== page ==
To address the problem of the horizon stated above, Distriuted Hash Tables came into use. In this case, the supernodes do not directly index all files of the peers connected to them, but they rely on a hash table, and each supernode takes care of only a given range of file. As such a network is based on peers which can go offline anytime and for redundancy purposes, such nodes are duplicated. Schematically, a node takes care of files whose name begin with A, another of files whose name begin with B and so on. When a peer asks the node to which it is connected for a file whose name begins with E, the node in question will contact specifically the node taking care of this group of files instead of all its neighbour nodes. Of course, the classification is not based on file names but on hashes of these files, hence the name Distributed Hash Table (DHT). For instance, eMule uses both eDonkey servers and Kad, a decentralized network based on the Kademlia DHT.
The most widely used protocol today, BitTorrent, relies on a slightly different architecture: it is centralized, since peers must connect to a tracker to find files they are looking for. But instead of previously mentioned networks, a virtual network for each file is momentarily created. A user does not share all files contained in a specific shared folder but seeds a limited number of files. This leads to increased speeds for popular files, the downside being potentially less diversity compared to other networks mentioned above.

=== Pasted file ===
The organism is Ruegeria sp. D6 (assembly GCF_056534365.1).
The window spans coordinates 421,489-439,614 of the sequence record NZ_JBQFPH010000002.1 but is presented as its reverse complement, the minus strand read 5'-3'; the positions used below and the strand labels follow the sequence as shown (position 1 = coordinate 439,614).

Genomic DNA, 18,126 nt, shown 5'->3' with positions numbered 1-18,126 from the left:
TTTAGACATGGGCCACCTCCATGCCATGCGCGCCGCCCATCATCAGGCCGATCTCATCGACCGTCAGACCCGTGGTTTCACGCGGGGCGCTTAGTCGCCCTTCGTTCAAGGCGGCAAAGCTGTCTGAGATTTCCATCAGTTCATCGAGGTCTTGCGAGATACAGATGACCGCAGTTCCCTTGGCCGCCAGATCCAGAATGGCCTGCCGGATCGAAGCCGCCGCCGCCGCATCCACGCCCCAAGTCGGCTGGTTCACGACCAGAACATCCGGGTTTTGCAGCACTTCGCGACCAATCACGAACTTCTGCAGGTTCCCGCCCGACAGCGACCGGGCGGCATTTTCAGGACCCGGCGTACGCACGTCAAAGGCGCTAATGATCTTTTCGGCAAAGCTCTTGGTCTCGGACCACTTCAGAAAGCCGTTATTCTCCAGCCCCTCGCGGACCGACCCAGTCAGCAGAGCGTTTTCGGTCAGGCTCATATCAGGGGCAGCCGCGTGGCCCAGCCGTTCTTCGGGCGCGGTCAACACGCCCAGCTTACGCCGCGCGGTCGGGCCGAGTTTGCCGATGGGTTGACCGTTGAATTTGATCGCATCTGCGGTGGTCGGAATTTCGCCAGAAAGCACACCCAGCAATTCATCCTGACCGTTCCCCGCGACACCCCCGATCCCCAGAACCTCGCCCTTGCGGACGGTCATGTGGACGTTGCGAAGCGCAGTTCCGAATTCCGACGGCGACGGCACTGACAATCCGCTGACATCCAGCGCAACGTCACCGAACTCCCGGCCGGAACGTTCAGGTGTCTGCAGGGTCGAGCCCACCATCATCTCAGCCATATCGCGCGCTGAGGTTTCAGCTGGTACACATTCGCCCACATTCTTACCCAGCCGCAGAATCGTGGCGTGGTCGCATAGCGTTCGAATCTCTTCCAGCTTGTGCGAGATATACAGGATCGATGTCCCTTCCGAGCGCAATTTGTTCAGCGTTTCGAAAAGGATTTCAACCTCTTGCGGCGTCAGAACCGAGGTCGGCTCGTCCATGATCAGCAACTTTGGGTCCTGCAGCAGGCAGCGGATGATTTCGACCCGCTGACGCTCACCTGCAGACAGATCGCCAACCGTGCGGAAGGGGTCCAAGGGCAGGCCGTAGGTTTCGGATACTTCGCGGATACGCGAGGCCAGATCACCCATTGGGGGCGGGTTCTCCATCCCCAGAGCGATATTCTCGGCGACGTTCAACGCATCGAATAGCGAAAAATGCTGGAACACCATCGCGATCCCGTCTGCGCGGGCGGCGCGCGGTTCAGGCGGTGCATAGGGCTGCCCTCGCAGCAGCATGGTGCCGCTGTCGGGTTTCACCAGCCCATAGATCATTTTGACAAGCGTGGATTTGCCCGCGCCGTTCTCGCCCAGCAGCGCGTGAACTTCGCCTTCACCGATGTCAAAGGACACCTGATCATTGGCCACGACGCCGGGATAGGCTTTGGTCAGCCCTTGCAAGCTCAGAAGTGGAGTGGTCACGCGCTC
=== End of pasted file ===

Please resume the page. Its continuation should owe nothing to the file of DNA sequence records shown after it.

In all these peer to peer architectures, the speed at which a file can be exchanged groves exponentially: as soon as a peer retrieves a file, it becomes a source itself. This provides the possibility of retrieving a given file from several peers at once, each peer uploading a different part or segment of the same file. This is called segmented download or swarming, and dramatically decreases the necessary time for a complete download. In most cases even a partial copy of a file can be a source, without the need to wait to get a complete copy, thus increasing even more the possibility to spread a given file.
Finally, it should be noted that the vast majority of file sharing protocols described can be accessed using free, open source clients either because they have been reverse engineered, or because their design has been released into the public domain. Therefore, nothing prevents an application from supporting several networks at once, and this tends to become more and more common so that users can benefit from to content of several networks easily. For instance, LimeWire has both Gnutella and BitTorrent support, Ares Galaxy connects to its own Ares network and to BitTorrent, KCeasy can connect to Ares, Gnutella, OpenFT and FastTrack, and Shareaza supports Gnutella, Gnutella 2, eDonkey and BitTorrent, all these clients being free and open source.
For a more detailed list of file sharing clients the relevant category of the Open Directory Project may be an interesting resource.